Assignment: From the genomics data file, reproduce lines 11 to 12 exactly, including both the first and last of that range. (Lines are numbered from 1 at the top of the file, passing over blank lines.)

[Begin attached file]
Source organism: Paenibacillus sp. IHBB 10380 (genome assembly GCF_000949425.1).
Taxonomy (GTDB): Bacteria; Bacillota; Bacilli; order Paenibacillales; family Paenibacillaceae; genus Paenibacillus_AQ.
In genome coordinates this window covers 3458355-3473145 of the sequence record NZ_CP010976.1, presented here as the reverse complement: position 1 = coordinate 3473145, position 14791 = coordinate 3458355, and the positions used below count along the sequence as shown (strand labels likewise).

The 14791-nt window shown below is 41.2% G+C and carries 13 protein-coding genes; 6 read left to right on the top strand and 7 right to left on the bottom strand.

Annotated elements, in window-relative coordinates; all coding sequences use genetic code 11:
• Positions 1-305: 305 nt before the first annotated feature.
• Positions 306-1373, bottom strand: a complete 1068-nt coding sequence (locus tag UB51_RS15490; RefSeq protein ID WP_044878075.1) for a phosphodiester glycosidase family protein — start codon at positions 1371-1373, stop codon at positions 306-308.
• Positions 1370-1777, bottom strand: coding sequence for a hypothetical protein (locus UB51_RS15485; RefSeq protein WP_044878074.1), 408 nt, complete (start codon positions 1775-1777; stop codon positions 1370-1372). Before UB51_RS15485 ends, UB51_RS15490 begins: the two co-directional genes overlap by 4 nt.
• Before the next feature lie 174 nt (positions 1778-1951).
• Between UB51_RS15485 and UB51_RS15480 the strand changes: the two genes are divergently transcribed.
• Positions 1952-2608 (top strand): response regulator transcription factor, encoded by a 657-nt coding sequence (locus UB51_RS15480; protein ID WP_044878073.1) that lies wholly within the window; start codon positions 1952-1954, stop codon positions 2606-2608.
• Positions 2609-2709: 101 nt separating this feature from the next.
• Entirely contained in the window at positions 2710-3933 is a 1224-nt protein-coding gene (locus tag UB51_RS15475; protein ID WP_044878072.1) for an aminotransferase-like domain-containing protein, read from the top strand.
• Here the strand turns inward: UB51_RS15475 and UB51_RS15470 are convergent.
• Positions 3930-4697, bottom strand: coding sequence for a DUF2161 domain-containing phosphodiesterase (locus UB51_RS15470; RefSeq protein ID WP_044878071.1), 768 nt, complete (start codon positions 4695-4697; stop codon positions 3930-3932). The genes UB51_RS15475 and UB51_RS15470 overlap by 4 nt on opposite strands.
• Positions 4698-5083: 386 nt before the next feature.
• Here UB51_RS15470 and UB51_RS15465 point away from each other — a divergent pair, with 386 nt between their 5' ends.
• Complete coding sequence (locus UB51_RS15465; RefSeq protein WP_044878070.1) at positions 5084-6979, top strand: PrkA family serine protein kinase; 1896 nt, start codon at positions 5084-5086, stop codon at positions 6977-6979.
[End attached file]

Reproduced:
• Positions 1952-2608 (top strand): response regulator transcription factor, encoded by a 657-nt coding sequence (locus UB51_RS15480; protein ID WP_044878073.1) that lies wholly within the window; start codon positions 1952-1954, stop codon positions 2606-2608.
• Positions 2609-2709: 101 nt separating this feature from the next.